Calvin loved it. (This is the half mile between Potter Road and Route 6.) I was riding a hybrid bike, not a mountain bike and wasn’t sure how much it could handle. Fortunately the section was short and we were soon back onto smoother surfaces all the way down to Windham and the Hop River State Park Trail junction.
I will say that rolling south through Chaplin is easy going. But as I kept looking back and noticing a definite downslope, I began wondering how much that would affect the return ride to our car. Calvin was absolutely flying through here, aided by the topography. We coursed next to the wholly undeveloped and unknown Beaver Brook State Park before taking a quick break at the trail crossing of Joshua’s Trust’s Two Sisters Preserve.
Funny, when I just looked at that link of our hike there earlier in 2021, I notice the incline of the trail in my picture of it. I remember thinking then to myself that I should be sure to ride north on the first leg, so the return half is the easier bit. I did not remember that plan obviously.
More steeply graded and washed out road crossings as we approached Windham. A pretty bridge, and then asphalt. Yes, black, smooth, asphalt. What a change. Of course, we were also riding along Route 6, behind industrial buildings, row homes, and as we approached the downtown Willimantic area, all sorts of dwellings and businesses.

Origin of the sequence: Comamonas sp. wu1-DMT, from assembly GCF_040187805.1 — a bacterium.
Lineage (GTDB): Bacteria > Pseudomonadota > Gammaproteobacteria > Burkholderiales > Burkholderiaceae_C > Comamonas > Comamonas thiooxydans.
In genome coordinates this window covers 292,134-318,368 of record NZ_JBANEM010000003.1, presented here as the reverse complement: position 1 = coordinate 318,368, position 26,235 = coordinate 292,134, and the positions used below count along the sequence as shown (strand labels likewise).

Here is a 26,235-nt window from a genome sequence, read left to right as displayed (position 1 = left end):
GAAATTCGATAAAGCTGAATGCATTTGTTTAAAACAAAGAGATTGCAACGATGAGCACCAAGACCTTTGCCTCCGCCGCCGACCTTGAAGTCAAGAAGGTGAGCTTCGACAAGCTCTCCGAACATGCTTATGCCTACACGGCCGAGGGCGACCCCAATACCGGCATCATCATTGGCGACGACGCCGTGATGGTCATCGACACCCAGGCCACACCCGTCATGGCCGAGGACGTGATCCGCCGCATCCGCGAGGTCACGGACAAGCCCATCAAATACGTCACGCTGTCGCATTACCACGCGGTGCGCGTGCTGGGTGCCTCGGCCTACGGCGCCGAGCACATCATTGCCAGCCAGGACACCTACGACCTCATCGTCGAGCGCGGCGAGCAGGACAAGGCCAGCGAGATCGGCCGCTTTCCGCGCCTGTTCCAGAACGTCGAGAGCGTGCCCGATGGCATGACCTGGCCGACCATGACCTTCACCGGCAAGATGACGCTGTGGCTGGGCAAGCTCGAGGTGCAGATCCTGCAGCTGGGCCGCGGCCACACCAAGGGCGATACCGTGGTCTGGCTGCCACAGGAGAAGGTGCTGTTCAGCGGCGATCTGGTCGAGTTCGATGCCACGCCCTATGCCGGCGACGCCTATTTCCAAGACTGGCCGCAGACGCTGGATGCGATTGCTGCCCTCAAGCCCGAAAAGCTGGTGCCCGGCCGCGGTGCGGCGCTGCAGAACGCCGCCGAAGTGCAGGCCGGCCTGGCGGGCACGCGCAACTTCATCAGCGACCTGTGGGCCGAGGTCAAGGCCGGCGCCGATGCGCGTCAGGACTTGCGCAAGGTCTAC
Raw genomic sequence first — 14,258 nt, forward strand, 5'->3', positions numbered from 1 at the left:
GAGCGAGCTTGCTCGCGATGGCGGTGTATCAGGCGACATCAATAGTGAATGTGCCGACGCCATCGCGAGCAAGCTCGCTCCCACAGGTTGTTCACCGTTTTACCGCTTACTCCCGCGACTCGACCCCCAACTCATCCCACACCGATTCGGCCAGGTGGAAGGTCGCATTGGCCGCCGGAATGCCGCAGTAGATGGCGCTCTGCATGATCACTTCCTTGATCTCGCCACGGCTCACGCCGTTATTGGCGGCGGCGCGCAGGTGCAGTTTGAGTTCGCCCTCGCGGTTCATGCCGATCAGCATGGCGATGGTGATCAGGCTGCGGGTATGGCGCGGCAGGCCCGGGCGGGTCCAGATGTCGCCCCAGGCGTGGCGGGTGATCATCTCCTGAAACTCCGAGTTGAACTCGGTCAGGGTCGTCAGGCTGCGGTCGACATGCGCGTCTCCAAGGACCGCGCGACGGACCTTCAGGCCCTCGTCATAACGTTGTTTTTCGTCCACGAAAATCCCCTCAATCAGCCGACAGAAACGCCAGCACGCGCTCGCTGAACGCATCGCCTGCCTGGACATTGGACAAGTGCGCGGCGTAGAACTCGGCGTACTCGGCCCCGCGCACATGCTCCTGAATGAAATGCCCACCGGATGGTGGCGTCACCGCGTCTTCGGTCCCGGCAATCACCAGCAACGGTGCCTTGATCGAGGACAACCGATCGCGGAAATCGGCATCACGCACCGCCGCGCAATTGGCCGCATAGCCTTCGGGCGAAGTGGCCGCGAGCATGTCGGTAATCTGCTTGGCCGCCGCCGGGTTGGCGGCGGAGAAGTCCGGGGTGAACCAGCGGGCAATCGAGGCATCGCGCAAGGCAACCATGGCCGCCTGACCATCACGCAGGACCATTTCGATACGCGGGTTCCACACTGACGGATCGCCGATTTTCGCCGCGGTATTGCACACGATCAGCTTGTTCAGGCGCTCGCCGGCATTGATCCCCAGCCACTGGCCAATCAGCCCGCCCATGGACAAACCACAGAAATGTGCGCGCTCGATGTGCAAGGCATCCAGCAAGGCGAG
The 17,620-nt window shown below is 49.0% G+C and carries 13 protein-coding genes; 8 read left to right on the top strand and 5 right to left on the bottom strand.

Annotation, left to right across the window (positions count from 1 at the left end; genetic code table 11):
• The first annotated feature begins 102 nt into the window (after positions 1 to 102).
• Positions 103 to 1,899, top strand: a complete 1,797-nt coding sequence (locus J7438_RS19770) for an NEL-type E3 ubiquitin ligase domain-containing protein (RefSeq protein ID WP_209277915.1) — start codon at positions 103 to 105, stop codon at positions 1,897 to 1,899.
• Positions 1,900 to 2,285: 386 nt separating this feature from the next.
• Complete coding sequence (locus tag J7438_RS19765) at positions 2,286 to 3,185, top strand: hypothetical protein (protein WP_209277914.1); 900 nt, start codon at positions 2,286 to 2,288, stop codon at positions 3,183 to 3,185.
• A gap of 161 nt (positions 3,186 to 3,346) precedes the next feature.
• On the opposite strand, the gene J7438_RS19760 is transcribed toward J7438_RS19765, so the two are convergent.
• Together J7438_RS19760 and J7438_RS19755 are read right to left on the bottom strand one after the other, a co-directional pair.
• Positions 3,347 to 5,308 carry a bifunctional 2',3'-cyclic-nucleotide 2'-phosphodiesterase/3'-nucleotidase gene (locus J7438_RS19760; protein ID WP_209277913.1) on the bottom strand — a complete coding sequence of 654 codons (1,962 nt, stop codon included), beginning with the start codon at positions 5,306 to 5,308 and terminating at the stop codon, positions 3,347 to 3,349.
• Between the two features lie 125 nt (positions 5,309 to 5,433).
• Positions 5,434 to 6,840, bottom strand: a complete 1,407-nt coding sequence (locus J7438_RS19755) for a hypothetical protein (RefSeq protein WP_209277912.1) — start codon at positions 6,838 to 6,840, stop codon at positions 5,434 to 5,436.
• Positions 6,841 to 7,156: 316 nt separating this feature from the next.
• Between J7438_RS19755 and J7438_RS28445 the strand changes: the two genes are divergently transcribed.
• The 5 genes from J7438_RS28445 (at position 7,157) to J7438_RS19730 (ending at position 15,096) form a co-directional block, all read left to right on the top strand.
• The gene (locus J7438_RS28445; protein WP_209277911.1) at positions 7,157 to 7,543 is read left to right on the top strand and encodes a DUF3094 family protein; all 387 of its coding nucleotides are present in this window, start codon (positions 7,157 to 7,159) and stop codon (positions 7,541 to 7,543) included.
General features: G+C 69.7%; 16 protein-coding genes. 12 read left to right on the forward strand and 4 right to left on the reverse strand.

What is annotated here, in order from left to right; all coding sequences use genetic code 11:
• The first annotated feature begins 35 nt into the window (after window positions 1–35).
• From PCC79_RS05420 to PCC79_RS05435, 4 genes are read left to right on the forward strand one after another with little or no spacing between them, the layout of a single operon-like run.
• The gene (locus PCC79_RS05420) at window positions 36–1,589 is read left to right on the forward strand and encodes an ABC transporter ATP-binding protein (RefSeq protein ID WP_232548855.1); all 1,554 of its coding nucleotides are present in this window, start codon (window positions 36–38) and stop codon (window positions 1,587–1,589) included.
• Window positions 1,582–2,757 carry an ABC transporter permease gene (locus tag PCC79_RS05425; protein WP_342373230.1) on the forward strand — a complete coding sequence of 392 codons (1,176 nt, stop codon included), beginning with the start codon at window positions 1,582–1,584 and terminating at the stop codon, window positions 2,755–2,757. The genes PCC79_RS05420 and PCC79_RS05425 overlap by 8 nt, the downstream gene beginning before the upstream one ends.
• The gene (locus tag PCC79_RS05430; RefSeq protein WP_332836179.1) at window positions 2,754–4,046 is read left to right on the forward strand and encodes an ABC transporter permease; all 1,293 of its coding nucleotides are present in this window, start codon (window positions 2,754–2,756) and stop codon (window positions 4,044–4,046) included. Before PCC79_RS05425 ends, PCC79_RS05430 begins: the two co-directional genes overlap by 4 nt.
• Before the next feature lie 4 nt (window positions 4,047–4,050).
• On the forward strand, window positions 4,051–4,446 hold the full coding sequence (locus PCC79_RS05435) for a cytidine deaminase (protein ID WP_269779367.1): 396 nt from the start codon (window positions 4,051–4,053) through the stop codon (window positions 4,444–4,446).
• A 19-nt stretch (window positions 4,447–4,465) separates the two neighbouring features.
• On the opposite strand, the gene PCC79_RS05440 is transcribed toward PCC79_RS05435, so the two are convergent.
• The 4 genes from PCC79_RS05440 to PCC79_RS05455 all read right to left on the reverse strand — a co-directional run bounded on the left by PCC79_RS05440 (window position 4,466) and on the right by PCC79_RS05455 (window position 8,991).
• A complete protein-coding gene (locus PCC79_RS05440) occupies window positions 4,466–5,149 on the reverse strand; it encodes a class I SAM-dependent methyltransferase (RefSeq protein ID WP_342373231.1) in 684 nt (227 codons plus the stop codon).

I kind of love how the trail here just sort of goes through parking lots and – hey, the Frog Bridge – and creates it’s own road in places. We passed near the Connecticut Eastern Railroad Museum rail yards, road along the Willimantic River, and finally made it to the Hop River Trail connector.
For variety, you can’t really beat Hampton to downtown Willimantic. Within a few miles we felt like we were the only people on earth to being hit up by guys begging for money. This isn’t the greatest section of rail trail in the state, but it is (mostly) very quiet and offers a unique sort of Quiet Corner solitude you’re not going to find in too many places in Connecticut.
Continue on to ALSPT Section 3: Hop River State Park Trail to the Colchester Spur